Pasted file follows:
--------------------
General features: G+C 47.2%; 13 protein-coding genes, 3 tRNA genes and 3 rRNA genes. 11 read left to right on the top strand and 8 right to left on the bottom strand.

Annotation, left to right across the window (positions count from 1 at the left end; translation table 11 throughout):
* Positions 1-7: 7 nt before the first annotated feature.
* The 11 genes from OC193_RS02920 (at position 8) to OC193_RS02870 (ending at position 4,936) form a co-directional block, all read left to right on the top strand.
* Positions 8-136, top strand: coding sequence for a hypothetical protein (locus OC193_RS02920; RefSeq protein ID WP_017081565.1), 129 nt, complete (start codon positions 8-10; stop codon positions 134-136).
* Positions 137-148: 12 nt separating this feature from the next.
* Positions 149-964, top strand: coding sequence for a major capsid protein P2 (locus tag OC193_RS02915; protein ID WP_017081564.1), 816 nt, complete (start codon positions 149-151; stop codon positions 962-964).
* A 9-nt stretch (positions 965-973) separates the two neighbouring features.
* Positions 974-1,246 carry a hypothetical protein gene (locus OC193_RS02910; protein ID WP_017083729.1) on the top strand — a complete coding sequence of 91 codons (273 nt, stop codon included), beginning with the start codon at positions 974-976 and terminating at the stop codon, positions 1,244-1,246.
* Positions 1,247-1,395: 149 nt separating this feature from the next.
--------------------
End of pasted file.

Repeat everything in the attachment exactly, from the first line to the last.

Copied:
General features: G+C 47.2%; 13 protein-coding genes, 3 tRNA genes and 3 rRNA genes. 11 read left to right on the top strand and 8 right to left on the bottom strand.

Annotation, left to right across the window (positions count from 1 at the left end; translation table 11 throughout):
* Positions 1-7: 7 nt before the first annotated feature.
* The 11 genes from OC193_RS02920 (at position 8) to OC193_RS02870 (ending at position 4,936) form a co-directional block, all read left to right on the top strand.
* Positions 8-136, top strand: coding sequence for a hypothetical protein (locus OC193_RS02920; RefSeq protein ID WP_017081565.1), 129 nt, complete (start codon positions 8-10; stop codon positions 134-136).
* Positions 137-148: 12 nt separating this feature from the next.
* Positions 149-964, top strand: coding sequence for a major capsid protein P2 (locus tag OC193_RS02915; protein ID WP_017081564.1), 816 nt, complete (start codon positions 149-151; stop codon positions 962-964).
* A 9-nt stretch (positions 965-973) separates the two neighbouring features.
* Positions 974-1,246 carry a hypothetical protein gene (locus OC193_RS02910; protein ID WP_017083729.1) on the top strand — a complete coding sequence of 91 codons (273 nt, stop codon included), beginning with the start codon at positions 974-976 and terminating at the stop codon, positions 1,244-1,246.
* Positions 1,247-1,395: 149 nt separating this feature from the next.